The excellent start is forcibly backed by the raw and concussive antics of Filth, the track a predacious confrontation crawling across the senses with ill-intent in its devilry. A touch of Devildriver lines the beast, the song almost leering and drooling over the listener with its nagging riffs and salacious grooves; guitarist Tomas Åkvik laying down sonic pheromones. Its primal temptation moves over for the blues lilted, stoner dusted Dead Man’s Song. As its predecessors, it is a web of grooved and rhythmic tenacity merging the familiar with wholly fresh imagination and invention. It did feel the least original proposition within the album yet it certainly emerged as one of the most captivating.

The album’s title track is contagion, feral rock ‘n’ roll as irritable as it is virulent with Blom a rascal ringleader to the inescapable rhythmic swing of drummer Anders Ljung and the snarling mischievous bassline of Johan Risberg. With Åkvik similarly whipping up spirit and imagination, the track is superb leaving the body breathless and spirit elevated ready for the heavy weighted arousal cast by Exit. Ljung pounds the senses like there is no tomorrow but with purpose and craft whilst Risberg’s bass growls with carnivorous intent. Riffs in turn match its antipathy as Blom crawls over the damage caused; the united proposition another fiercely catchy intrusion with a tinge of Powerman 5000.

Blues and muscle strung hard rock colour the following No Escape, it another adrenaline driven, inventively woven escapade while for fifty odd seconds Drive power drills into the senses with punk discontent and grooved metal toxicity. It is a glorious assault just far too short though its lack of length is more than compensated by the ear entangling, groove twisting seduction of The Black. Dark and sinister, the track writhes over the listener fingering every weak spot until submission like a flirtatious grim reaper.

Hell’s Wrath has the body back bouncing within seconds after, rhythms and grooves alone enough to spark eager participation with Smasher after leading the imagination into dark contemplation. The first just barrels through ears with its voracious rock ‘n’ roll whilst the second takes a more considered attack weaving an array of flavours into its tapestry of temptation.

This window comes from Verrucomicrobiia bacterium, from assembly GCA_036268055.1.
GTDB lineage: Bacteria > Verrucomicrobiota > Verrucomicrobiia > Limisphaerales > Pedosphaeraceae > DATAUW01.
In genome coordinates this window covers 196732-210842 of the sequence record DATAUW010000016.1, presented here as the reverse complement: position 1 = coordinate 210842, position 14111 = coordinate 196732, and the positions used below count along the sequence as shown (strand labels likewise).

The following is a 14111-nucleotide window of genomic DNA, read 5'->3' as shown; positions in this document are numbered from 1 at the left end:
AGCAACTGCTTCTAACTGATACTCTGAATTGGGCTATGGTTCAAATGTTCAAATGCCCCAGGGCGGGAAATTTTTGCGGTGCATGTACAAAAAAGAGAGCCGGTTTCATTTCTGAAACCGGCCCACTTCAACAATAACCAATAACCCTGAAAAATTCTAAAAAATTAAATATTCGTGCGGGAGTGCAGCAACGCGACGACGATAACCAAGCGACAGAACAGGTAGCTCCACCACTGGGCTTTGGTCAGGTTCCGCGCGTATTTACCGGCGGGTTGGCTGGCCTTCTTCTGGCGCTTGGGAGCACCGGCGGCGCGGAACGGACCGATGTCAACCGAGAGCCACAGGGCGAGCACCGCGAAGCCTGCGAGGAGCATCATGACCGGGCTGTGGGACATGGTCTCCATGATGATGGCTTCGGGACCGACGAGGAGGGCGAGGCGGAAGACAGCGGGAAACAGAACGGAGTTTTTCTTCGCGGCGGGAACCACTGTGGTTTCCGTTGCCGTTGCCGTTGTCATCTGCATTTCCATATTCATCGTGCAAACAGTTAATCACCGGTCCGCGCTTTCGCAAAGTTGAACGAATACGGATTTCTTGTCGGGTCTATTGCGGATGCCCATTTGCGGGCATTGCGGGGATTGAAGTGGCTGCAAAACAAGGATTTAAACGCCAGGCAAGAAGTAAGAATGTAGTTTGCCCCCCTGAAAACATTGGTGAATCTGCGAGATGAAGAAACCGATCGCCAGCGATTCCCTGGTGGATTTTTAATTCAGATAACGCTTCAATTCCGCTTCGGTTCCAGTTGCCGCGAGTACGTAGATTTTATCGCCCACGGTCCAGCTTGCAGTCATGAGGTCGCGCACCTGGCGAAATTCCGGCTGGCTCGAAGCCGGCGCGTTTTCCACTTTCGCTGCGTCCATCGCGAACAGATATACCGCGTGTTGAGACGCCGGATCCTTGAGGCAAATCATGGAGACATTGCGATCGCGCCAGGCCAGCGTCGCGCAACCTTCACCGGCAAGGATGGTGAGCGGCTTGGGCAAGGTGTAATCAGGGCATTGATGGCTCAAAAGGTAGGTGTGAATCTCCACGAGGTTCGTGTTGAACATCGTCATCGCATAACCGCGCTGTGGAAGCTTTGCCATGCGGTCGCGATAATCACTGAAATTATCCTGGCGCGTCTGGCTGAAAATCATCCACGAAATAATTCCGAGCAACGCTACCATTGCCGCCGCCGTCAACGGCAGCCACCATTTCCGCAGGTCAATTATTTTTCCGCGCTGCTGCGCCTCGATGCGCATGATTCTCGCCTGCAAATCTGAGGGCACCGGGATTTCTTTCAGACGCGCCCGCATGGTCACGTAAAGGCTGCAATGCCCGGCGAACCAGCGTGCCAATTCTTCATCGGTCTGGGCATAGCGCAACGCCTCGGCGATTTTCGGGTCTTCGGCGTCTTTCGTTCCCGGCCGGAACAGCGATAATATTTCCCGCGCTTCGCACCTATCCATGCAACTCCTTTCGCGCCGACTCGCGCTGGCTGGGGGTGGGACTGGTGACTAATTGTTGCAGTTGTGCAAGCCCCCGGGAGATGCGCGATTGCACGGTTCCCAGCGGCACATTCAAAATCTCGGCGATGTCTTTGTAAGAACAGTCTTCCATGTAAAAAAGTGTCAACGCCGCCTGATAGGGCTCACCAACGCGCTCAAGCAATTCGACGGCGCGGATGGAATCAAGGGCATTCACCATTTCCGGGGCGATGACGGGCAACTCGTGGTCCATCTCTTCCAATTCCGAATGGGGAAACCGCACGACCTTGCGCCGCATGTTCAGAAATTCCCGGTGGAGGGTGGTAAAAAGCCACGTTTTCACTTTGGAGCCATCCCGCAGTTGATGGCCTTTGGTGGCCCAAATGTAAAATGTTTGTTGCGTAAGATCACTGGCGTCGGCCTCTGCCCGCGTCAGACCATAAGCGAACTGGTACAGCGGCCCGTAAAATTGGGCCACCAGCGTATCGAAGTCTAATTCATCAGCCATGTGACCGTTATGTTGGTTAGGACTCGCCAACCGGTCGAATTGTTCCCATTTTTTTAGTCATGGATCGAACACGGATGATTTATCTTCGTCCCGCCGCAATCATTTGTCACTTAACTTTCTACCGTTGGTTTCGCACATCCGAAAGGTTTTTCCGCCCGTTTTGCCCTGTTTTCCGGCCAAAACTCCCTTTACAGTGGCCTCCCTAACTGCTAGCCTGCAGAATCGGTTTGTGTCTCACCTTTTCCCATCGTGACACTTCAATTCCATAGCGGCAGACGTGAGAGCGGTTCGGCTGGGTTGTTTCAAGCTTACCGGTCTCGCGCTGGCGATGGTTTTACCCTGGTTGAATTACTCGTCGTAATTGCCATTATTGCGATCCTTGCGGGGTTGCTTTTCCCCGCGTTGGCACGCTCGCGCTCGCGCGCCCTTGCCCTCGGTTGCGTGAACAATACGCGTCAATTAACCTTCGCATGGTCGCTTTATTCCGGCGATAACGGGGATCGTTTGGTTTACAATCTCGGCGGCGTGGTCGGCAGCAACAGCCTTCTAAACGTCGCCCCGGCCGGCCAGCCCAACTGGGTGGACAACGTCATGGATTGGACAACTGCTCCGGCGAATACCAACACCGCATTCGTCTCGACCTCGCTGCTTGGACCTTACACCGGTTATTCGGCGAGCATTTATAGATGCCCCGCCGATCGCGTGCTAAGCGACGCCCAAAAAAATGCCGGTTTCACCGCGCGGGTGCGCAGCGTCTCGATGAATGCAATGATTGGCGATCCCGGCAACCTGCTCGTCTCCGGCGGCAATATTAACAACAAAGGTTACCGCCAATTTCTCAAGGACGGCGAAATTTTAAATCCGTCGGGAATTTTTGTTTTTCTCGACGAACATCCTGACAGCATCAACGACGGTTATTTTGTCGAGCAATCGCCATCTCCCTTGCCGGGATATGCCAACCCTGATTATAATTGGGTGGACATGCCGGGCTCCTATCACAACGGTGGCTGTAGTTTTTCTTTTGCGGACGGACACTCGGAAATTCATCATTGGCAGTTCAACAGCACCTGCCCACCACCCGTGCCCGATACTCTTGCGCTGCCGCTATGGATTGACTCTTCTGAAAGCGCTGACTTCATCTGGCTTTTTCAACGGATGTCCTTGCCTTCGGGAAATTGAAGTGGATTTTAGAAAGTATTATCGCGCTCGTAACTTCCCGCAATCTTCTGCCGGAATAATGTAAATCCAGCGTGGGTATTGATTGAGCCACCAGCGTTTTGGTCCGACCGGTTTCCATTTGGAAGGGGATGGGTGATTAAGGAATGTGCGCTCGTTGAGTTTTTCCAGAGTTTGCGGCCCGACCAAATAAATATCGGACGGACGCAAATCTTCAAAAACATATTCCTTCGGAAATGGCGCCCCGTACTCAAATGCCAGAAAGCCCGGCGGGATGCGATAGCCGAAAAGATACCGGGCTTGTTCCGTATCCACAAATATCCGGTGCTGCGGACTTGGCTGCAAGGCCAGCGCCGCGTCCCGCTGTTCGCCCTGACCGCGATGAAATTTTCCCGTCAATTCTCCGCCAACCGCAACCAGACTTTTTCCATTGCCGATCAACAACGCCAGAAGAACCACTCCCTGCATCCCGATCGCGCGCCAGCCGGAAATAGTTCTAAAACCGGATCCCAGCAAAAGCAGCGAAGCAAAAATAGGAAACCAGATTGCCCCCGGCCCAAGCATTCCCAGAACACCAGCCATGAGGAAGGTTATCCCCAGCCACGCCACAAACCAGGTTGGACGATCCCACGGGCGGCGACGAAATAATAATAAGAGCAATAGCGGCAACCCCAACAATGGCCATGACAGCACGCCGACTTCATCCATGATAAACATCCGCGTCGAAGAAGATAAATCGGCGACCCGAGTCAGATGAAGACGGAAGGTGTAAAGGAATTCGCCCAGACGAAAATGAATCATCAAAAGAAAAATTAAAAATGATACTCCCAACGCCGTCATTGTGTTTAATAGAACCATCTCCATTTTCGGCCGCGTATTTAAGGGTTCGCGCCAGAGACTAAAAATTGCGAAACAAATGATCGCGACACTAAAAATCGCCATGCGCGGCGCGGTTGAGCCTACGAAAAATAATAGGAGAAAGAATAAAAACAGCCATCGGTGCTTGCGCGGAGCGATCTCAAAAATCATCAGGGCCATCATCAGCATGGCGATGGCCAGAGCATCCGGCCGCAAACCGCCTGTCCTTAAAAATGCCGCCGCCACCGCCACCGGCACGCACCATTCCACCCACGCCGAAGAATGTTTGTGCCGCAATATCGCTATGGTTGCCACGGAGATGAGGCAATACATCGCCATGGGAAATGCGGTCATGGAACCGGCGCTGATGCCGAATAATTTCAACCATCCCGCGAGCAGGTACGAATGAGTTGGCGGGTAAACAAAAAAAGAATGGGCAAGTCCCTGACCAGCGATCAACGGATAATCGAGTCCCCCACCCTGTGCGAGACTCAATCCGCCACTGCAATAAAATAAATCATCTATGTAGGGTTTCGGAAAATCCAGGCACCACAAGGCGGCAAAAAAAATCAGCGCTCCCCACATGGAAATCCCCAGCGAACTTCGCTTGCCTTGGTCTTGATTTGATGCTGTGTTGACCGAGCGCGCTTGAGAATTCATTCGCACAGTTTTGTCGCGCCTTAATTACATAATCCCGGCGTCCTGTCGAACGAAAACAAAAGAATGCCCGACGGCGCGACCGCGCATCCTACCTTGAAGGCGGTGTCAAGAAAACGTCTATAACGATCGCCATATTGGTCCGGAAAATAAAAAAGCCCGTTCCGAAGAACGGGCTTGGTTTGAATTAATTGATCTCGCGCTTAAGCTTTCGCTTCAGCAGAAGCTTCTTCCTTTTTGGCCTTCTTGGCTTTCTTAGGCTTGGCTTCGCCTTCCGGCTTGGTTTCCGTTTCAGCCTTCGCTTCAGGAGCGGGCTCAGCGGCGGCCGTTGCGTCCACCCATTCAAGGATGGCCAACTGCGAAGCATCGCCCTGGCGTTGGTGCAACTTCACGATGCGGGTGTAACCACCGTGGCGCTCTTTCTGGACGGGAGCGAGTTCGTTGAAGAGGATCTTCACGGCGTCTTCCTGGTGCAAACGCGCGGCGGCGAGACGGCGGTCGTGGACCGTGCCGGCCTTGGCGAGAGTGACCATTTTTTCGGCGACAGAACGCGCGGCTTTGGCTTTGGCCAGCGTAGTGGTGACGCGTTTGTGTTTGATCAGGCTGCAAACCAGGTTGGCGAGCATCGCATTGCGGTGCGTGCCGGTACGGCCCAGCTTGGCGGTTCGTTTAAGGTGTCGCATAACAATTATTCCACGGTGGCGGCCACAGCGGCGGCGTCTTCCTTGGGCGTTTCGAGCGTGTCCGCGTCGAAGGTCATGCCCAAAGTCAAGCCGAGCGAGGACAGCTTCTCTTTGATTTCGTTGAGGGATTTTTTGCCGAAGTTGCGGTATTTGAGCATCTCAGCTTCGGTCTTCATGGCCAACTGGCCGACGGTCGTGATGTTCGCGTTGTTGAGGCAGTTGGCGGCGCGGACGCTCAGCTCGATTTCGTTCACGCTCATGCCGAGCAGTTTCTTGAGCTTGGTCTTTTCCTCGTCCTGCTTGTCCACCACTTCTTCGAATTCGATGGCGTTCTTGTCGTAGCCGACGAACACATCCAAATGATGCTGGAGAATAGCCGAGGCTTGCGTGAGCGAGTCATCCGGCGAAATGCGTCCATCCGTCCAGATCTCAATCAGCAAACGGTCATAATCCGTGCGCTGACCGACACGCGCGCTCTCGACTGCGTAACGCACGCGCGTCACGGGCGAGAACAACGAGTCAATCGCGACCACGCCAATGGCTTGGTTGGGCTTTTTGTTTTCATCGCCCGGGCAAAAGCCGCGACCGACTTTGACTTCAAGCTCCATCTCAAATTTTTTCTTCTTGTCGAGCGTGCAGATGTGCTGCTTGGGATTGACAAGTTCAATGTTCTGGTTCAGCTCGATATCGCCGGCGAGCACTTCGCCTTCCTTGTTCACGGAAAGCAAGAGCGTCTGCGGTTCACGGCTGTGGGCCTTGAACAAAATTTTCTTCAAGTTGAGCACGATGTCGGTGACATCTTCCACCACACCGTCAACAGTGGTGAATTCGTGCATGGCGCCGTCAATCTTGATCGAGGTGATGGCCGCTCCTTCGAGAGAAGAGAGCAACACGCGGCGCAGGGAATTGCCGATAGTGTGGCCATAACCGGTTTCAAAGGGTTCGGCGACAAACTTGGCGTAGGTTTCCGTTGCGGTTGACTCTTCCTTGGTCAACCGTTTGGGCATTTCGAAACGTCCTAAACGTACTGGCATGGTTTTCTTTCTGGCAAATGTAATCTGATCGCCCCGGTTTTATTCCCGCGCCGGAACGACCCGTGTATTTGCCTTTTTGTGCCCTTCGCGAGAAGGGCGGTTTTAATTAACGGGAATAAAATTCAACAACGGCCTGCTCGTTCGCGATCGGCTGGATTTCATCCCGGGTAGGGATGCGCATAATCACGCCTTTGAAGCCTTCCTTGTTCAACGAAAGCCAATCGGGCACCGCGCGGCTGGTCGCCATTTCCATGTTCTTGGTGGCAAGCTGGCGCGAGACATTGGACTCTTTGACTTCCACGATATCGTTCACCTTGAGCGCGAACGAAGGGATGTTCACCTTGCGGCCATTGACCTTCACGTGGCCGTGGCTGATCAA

Final track Pigs mixes both assaults, flying at the senses at times and stalking ears in between but all the time teasing and inflaming an appetite for bruising rock ‘n’ roll. It is a fiery conclusion to an album which ok maybe lacks true uniqueness at times but excites ears and ignites the spirit from start to finish.

Death, Skulls, Satan is out now via Black Lodge.

http://www.naleband.com/   https://www.facebook.com/naleofficial/   https://twitter.com/naleofficial/

Pete RingMaster 29/03/2018

Copyright RingMaster: MyFreeCopyright

Hampered – Asylum

Formed in 2013, French metallers Hampered have just uncaged their debut album and one attention grabbing beast it is. Maybe not the most unique in sound Asylum more than makes up for any familiarity with creative imagination and suggestive drama, attributes blossoming into one richly alluring and enjoyable proposal.

The Toulon quintet consists of vocalist Germinal “Germi” Leullier, guitarists Romain Sanchez and Guillaume Frendo, bassist Fares “Fafa” Petit, and drummer Stephane “Stef” Kokot, though upon Asylum Satanus is listed as swinging the rhythmic sticks. Nurtured in metalcore, their sound embraces an array of other flavours and metal bred textures in its roar and a first full length which takes a firm hold from its first breath.

Asylum is inspired by movies such as One Flew over the Cuckoo’s Nest and Shutter Island and relating a complex tale of a disillusioned hero finding himself plunged into the den of a psychiatric hospital, looking at “the grip of man by man, the mind on the body, for the conscience of our own freedom” where “the only “barriers” are the choices we make that make us believe we don’t have any

Opening with its French language spoken, scene setting Intro, the album soon has ears and appetite aroused as the following I’m Alive teases both with its opening initial sonic lure; rich bait soon spawning a rousing incitement of richly enticing grooves and rhythmic predation. Germi is soon in its midst with his similarly potent growls, captivation brewing by the second. The track mellows a touch as a great blend of his and Frendo’s calmer backing vocals collude but still retains its threatening character in sound and tone. Every hook and groove intensified the power and addictiveness of the track, each rhythmic swipe and grumble increasing its sonic paranoia superbly.

The excellent start only continues as The Project follows, its electronically hued entrance easily stirring keen attention before opening up into a rapacious almost carnivorous prowl. Metalcore meets groove metal as things intensify, many more strains of sound adding to the menace and imagination seizing trespass. Something akin to a fusion of Poison The Well, As I Lay Dying and Devildriver, the track gnaws and increasingly pleasures the senses, a success only escalating as the funkier throes of In My Jail tease and invade next. A beguiling web of styles and flavours, the track alone reveals the bold invention at the heart of Hampered and the expansive hunger in their sound which does not always get the chance to blossom as it might across the release. Here it is in full bloom, plaintive vocals and hungry sounds uniting in a ravenous assault of irritable yet severely infectious and predatory enterprise.